When Trevor lights up the flare and the wall sets on fire because of the magnesium, he's supposed to burn himself. The scene in the movie was the second take of the day and in that take Brendan Fraser did burn himself for real. He was holding the road flare too perpendicular and too close in relation of the wall, so the flames bounced on the wall and blew back to his bare hand. The screams he makes were a mix of real pain and acting. The production was shut down for a few days.
When Trevor opens the box of stuff belonging to his lost brother, he pulls out an odd wooden item, declares that he doesn't know what it is, and sets it aside. The item is a Holmes Stereoscope, a device designed in 1861 by the American physician and writer, Oliver Wendell Holmes for the viewing of so-called "stereocards". A stereocard is like a postcard which has a left-view and right-view photograph mounted alongside one another. When viewed through this stereoscope, the photographs are merged into one 3-D image (a process later adopted for the ViewMaster viewers and cards). The Holmes Stereoscope was a great source of entertainment in the Victorian era. It was, in a sense, the home entertainment center of its day, as it transported its users to exotic places all over the world. Thus, a character in a 3-D movie having no idea what a stereoscope is makes for a cute little 3-D in-joke.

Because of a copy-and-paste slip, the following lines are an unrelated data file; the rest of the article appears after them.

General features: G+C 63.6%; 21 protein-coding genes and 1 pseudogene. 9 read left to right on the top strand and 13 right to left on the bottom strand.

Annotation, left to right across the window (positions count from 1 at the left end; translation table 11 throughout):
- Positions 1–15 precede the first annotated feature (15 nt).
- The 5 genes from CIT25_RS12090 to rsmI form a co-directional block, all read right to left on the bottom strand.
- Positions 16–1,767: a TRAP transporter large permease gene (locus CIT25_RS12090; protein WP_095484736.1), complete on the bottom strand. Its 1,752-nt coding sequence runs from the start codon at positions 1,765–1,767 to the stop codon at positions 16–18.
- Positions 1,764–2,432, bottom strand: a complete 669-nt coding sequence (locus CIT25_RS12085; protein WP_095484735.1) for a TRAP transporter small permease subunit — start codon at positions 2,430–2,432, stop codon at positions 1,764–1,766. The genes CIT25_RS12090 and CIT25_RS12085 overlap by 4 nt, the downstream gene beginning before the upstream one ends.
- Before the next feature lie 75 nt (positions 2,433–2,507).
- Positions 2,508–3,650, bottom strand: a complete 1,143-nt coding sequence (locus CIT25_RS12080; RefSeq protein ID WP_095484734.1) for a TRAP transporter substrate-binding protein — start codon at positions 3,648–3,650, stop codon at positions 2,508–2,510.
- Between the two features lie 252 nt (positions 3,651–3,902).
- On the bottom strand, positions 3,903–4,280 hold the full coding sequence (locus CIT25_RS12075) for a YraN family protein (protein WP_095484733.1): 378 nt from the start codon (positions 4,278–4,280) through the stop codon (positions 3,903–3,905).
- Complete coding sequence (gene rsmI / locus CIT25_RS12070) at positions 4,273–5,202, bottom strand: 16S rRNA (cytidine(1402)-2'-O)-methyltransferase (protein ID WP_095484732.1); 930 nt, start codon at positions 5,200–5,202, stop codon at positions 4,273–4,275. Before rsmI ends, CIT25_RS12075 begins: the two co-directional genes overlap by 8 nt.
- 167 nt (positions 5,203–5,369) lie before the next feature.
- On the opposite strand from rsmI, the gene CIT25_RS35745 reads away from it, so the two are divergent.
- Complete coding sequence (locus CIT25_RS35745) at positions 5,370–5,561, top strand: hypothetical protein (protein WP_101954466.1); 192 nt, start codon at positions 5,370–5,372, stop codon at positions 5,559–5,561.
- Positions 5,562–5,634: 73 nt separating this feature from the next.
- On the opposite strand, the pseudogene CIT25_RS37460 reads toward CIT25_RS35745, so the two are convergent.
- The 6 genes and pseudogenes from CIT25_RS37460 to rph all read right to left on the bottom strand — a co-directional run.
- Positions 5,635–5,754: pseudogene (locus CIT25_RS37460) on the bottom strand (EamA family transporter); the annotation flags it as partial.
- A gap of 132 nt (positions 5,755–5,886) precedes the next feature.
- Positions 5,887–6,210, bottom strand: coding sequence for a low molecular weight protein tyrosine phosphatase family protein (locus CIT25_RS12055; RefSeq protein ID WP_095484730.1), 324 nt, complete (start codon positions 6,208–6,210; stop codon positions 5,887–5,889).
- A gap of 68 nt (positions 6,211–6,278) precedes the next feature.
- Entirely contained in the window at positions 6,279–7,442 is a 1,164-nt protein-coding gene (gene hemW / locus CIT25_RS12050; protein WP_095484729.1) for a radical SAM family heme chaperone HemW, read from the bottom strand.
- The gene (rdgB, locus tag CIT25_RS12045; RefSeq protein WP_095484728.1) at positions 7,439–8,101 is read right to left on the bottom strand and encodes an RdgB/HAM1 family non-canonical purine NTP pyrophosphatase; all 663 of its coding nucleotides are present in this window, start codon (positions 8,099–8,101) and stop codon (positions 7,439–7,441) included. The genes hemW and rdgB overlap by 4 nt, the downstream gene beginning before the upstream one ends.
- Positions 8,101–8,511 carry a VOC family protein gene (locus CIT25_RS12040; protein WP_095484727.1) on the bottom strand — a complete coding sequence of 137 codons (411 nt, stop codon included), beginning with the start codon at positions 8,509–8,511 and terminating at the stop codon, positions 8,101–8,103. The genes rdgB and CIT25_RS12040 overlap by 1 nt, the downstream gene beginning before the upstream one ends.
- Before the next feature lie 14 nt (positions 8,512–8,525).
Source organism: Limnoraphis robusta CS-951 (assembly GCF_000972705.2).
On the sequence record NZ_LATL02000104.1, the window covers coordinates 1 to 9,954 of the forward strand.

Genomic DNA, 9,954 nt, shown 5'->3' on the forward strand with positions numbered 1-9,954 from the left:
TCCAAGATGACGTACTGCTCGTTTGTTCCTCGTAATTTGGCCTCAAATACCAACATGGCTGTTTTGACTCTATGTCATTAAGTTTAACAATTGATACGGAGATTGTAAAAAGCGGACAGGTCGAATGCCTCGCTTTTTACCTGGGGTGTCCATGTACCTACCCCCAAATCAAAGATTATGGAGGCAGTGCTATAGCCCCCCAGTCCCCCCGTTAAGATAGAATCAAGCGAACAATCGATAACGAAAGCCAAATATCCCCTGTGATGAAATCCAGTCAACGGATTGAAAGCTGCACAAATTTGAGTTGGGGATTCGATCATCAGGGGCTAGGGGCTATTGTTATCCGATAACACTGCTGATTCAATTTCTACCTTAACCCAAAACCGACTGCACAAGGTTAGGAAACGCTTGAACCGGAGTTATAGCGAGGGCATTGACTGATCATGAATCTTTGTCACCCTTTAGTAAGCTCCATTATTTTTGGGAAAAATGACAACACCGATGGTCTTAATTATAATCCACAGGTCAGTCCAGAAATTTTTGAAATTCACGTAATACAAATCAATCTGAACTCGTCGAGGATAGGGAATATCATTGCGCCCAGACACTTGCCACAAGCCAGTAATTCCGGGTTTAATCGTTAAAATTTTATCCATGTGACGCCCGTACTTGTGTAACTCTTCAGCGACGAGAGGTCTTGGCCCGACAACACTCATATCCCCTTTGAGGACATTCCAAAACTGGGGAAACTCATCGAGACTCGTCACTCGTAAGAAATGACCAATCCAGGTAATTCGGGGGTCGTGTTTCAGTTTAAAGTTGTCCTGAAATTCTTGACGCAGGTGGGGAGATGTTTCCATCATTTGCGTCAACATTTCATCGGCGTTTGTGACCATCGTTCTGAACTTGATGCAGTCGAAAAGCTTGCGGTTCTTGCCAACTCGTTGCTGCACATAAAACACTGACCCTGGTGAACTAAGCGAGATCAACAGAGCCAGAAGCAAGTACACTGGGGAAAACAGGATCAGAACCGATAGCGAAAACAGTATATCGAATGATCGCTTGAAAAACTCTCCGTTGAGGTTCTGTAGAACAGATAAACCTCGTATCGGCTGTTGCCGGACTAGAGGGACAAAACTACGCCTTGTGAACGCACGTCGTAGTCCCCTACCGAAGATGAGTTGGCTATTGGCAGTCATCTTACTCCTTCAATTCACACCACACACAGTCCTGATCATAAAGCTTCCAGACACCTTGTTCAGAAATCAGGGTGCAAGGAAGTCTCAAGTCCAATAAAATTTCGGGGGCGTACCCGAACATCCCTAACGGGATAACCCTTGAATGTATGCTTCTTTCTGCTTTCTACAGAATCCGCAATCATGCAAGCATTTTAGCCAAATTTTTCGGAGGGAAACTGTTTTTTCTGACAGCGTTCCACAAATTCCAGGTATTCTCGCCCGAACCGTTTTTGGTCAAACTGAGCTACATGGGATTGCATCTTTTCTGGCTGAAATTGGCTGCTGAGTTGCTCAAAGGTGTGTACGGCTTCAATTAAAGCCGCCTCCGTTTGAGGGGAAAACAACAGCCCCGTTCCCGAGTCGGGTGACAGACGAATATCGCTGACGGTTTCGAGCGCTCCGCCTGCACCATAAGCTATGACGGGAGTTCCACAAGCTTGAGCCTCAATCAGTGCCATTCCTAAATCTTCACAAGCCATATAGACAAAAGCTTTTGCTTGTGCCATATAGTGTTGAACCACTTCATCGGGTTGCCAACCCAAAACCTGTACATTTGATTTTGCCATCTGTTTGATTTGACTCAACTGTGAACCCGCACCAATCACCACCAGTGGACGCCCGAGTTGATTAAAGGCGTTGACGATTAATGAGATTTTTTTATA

When Trevor cleans his house to prepare for the arrival of his nephew, he places some plates on top of a book titled, "Exploring the Deep Frontier: The Adventure of Man in the Sea" written by Dr. Sylvia Earle. Dr. Earle holds the record for the deepest untethered ocean dive (1250 feet) to the bottom of the ocean.
Hannah tells Trevor that she will charge him 5,000 krona (ISK) an hour to guide him. At the time of the film's release, that was roughly $65.00 USD. If he was to pay in rolls of quarters, as his nephew suggested, that would be approximately 6.5 rolls of quarters per hour.
Independent film maker Paul Chart (American Perfekt (1997)) was originally signed to write and direct the picture and penned the original script. Chart left the project, however, after a decision was made to shoot the film in 3-D, uncomfortable with the possibility it would become more 'theme park ride' than the epic action-adventure film he envisioned. The Jules Verne novel was apparently one of his favorite pieces of literature. Chart was ultimately replaced with effects specialist Eric Brevig and the script was heavily retooled to emphasize the new 3-D format.
Physics error: when calculating the distance of the depth, Brendan Fraiser makes the mistake of multiplying 32*t^2, when it should be 16*t^2. It comes from the physics equation for distance x1=x0+v0*t+(1/2)*a*t^2, where a in this case is gravity, at 9.8 m/s^2, or 32ft/s^2.